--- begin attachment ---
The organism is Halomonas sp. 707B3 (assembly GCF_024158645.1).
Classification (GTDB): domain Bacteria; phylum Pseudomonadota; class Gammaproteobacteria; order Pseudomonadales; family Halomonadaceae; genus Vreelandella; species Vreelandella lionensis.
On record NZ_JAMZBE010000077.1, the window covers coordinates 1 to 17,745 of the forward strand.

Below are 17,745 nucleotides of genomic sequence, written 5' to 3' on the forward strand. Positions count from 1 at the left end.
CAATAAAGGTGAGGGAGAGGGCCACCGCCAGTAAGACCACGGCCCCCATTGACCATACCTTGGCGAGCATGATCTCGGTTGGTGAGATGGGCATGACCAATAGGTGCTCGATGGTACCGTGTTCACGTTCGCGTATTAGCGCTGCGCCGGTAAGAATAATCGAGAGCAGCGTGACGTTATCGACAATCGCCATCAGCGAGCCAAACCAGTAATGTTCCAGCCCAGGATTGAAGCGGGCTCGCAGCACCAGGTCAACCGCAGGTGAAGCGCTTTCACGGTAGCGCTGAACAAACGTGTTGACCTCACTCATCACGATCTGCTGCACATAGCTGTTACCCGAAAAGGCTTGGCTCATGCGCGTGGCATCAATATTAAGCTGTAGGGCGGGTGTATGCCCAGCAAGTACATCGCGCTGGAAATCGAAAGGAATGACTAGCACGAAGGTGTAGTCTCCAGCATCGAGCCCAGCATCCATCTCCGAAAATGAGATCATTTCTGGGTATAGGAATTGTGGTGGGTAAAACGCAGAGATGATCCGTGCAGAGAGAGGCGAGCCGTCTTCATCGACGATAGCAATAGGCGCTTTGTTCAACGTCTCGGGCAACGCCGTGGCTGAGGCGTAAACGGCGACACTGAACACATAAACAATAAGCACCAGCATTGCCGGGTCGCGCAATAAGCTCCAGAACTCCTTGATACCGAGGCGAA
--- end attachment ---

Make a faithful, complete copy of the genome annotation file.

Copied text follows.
The organism is Halomonas sp. 707B3 (assembly GCF_024158645.1).
Classification (GTDB): domain Bacteria; phylum Pseudomonadota; class Gammaproteobacteria; order Pseudomonadales; family Halomonadaceae; genus Vreelandella; species Vreelandella lionensis.
On record NZ_JAMZBE010000077.1, the window covers coordinates 1 to 17,745 of the forward strand.

Below are 17,745 nucleotides of genomic sequence, written 5' to 3' on the forward strand. Positions count from 1 at the left end.
CAATAAAGGTGAGGGAGAGGGCCACCGCCAGTAAGACCACGGCCCCCATTGACCATACCTTGGCGAGCATGATCTCGGTTGGTGAGATGGGCATGACCAATAGGTGCTCGATGGTACCGTGTTCACGTTCGCGTATTAGCGCTGCGCCGGTAAGAATAATCGAGAGCAGCGTGACGTTATCGACAATCGCCATCAGCGAGCCAAACCAGTAATGTTCCAGCCCAGGATTGAAGCGGGCTCGCAGCACCAGGTCAACCGCAGGTGAAGCGCTTTCACGGTAGCGCTGAACAAACGTGTTGACCTCACTCATCACGATCTGCTGCACATAGCTGTTACCCGAAAAGGCTTGGCTCATGCGCGTGGCATCAATATTAAGCTGTAGGGCGGGTGTATGCCCAGCAAGTACATCGCGCTGGAAATCGAAAGGAATGACTAGCACGAAGGTGTAGTCTCCAGCATCGAGCCCAGCATCCATCTCCGAAAATGAGATCATTTCTGGGTATAGGAATTGTGGTGGGTAAAACGCAGAGATGATCCGTGCAGAGAGAGGCGAGCCGTCTTCATCGACGATAGCAATAGGCGCTTTGTTCAACGTCTCGGGCAACGCCGTGGCTGAGGCGTAAACGGCGACACTGAACACATAAACAATAAGCACCAGCATTGCCGGGTCGCGCAATAAGCTCCAGAACTCCTTGATACCGAGGCGAA